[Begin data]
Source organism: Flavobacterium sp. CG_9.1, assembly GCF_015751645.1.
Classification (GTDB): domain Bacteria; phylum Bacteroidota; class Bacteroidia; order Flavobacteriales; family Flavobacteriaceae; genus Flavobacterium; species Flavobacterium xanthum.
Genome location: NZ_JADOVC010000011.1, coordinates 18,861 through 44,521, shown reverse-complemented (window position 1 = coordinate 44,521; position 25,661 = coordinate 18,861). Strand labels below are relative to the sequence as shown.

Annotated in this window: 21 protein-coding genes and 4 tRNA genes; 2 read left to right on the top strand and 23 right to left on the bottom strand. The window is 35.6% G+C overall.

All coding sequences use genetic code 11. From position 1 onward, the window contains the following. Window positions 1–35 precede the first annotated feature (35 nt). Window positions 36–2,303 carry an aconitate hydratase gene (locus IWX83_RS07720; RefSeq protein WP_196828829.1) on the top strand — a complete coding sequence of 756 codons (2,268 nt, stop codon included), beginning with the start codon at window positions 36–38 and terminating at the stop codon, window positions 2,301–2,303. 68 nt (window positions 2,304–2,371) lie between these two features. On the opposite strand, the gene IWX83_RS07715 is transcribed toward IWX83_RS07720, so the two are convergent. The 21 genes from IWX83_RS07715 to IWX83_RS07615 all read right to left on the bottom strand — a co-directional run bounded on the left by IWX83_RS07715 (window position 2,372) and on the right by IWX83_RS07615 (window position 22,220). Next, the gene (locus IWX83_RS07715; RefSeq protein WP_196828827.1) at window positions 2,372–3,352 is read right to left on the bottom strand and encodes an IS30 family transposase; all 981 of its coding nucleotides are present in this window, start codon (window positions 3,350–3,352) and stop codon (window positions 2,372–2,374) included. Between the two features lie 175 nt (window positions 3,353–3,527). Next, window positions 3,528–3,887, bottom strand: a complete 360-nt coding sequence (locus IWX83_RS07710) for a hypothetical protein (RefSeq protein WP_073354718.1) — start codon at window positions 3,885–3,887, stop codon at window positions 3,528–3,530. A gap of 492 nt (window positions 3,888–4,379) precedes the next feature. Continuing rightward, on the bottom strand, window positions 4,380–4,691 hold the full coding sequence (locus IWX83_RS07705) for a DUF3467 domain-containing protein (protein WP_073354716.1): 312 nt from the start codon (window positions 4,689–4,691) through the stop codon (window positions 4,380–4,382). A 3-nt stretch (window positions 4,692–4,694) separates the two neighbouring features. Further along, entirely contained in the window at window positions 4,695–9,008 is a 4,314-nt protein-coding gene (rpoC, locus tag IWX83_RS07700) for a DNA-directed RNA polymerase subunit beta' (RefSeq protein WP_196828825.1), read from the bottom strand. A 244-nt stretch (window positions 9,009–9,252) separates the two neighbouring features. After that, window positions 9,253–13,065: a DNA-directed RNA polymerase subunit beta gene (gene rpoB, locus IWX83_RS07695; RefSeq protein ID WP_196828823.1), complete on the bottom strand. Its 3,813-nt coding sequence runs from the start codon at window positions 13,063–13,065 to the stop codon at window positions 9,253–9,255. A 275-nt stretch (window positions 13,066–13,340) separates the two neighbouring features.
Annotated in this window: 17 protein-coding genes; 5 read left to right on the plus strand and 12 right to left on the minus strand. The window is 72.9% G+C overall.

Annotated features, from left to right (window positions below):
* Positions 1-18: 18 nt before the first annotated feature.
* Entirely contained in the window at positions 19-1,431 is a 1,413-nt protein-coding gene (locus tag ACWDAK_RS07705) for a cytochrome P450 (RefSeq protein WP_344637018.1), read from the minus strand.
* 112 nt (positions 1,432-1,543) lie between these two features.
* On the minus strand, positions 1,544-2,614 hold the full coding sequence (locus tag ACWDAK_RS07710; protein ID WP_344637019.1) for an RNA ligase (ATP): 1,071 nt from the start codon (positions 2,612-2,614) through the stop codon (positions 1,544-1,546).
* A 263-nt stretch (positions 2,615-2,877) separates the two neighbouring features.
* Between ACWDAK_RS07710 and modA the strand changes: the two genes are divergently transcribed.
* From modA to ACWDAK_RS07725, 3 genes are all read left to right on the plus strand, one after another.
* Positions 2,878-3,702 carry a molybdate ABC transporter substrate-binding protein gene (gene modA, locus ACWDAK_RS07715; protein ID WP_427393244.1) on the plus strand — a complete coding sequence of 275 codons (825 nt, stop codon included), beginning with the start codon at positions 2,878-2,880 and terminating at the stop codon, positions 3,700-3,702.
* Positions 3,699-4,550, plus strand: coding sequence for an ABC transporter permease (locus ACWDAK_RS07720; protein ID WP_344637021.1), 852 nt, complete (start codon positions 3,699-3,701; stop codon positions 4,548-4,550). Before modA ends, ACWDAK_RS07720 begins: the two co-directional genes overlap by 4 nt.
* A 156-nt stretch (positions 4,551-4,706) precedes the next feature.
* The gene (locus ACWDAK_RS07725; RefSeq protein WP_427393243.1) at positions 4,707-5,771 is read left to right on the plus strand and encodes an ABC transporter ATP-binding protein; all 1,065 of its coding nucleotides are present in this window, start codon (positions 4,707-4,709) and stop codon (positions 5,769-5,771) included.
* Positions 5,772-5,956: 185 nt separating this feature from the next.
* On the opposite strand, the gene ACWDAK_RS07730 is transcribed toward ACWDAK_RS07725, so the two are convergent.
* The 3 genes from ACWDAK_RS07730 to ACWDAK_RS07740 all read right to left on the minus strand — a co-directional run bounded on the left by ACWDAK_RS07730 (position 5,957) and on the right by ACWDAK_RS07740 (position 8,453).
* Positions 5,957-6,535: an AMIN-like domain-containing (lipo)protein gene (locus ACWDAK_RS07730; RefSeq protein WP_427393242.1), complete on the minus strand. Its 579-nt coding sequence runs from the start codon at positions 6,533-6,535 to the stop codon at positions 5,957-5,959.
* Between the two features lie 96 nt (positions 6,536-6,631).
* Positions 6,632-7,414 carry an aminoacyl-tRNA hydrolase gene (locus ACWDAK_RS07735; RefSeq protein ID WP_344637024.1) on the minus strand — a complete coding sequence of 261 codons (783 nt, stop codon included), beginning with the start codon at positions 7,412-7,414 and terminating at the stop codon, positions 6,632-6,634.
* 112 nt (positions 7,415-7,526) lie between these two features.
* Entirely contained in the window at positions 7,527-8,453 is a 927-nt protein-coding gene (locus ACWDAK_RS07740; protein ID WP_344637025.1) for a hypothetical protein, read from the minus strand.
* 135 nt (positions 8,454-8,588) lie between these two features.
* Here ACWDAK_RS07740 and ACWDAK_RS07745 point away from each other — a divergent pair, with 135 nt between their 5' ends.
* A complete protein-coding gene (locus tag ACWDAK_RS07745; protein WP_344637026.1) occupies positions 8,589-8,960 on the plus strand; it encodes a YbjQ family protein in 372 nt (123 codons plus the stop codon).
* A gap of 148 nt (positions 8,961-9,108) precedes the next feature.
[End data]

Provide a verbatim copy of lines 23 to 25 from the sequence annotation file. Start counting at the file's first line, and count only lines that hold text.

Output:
* Between the two features lie 96 nt (positions 6,536-6,631).
* Positions 6,632-7,414 carry an aminoacyl-tRNA hydrolase gene (locus ACWDAK_RS07735; RefSeq protein ID WP_344637024.1) on the minus strand — a complete coding sequence of 261 codons (783 nt, stop codon included), beginning with the start codon at positions 7,412-7,414 and terminating at the stop codon, positions 6,632-6,634.
* 112 nt (positions 7,415-7,526) lie between these two features.